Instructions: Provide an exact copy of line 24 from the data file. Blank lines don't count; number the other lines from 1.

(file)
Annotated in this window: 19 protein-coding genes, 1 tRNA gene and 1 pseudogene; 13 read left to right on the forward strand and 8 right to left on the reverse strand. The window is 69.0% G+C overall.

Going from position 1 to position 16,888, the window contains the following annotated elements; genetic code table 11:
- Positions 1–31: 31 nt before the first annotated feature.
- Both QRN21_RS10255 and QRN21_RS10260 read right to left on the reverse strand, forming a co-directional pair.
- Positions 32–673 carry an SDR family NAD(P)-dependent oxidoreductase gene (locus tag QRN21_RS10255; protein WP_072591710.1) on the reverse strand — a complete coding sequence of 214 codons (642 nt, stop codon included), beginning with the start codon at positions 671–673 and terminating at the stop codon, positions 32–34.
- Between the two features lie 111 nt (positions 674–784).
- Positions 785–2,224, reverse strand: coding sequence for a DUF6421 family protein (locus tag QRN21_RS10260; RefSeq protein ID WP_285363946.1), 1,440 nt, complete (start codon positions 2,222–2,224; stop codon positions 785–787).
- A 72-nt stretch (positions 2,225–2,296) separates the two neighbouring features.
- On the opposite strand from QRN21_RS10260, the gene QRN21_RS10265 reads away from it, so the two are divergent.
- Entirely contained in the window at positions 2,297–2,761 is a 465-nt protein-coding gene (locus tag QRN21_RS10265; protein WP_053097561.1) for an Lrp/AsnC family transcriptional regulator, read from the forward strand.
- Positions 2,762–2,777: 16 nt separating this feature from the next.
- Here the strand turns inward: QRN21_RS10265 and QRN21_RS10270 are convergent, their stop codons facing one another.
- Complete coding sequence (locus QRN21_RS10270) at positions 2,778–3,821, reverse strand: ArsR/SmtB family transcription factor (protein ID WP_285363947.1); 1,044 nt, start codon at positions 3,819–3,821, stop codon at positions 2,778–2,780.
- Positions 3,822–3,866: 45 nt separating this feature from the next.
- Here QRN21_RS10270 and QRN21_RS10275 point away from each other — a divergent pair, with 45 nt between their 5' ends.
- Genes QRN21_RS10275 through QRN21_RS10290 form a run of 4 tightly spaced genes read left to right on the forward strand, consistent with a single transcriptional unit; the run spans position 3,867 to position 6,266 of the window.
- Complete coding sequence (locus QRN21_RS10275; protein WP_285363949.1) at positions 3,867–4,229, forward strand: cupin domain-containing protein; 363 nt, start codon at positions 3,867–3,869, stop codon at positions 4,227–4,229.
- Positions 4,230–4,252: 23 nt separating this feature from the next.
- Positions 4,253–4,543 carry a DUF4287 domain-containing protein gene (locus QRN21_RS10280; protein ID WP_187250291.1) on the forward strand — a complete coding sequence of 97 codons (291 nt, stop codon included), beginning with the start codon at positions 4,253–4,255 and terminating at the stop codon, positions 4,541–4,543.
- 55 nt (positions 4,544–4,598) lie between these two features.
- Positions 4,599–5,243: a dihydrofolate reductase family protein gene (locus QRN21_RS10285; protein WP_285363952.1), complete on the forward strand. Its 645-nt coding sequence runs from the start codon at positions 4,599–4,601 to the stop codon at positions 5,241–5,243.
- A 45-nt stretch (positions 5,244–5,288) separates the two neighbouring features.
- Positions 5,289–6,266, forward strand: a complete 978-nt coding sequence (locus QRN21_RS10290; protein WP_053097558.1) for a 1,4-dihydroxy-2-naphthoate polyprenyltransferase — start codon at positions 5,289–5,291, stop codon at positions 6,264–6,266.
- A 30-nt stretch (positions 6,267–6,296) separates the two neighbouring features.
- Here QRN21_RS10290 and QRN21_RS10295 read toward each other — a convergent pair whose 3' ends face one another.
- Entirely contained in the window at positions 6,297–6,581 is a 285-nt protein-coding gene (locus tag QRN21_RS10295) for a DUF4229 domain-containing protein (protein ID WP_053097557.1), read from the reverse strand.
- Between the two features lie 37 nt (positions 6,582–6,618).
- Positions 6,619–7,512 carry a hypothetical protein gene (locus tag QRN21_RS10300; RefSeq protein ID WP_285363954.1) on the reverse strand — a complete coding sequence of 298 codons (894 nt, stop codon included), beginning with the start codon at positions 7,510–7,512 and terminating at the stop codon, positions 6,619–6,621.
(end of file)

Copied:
- A 30-nt stretch (positions 6,267–6,296) separates the two neighbouring features.